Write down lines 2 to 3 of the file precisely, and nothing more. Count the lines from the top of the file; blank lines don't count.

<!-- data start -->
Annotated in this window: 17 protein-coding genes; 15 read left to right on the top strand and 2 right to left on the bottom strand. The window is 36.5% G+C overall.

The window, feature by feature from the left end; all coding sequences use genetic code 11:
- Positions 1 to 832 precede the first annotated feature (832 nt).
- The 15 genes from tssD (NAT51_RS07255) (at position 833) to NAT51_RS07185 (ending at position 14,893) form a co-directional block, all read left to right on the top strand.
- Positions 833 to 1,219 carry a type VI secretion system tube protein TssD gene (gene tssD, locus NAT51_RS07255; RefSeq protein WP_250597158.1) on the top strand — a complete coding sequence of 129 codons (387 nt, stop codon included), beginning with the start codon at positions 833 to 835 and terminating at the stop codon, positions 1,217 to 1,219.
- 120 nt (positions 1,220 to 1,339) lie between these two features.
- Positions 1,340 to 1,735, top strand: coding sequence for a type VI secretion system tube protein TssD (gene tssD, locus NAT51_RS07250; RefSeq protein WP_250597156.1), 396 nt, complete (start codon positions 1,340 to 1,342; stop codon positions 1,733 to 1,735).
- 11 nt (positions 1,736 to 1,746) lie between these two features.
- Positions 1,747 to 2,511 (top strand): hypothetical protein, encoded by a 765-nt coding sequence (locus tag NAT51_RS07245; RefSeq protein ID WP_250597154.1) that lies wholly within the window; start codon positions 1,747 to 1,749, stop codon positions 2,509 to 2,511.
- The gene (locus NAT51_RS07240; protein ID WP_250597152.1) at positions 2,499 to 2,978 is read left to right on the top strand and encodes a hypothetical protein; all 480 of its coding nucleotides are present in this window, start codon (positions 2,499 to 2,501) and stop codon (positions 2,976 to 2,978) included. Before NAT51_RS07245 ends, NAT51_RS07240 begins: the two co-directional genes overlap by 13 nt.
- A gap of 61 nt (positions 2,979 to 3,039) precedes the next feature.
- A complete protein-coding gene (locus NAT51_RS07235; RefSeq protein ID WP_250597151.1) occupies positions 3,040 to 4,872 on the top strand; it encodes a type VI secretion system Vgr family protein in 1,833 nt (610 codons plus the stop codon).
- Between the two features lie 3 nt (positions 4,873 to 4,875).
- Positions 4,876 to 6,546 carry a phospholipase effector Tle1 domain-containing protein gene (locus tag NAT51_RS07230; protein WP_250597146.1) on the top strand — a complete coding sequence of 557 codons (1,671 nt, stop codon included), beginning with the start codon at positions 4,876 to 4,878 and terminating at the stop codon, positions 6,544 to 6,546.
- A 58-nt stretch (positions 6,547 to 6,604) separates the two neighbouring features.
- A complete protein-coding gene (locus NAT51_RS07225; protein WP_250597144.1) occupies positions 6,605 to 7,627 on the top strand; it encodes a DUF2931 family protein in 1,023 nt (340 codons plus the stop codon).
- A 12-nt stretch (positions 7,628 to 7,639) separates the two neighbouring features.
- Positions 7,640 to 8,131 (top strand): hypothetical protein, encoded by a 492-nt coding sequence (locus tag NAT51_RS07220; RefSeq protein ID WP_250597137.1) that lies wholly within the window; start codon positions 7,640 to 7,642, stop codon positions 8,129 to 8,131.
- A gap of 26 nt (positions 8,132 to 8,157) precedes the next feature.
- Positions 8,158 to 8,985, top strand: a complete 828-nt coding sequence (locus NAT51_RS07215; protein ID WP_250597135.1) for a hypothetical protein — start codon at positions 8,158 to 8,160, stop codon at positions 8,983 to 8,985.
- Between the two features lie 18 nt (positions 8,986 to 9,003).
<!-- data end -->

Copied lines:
The window, feature by feature from the left end; all coding sequences use genetic code 11:
- Positions 1 to 832 precede the first annotated feature (832 nt).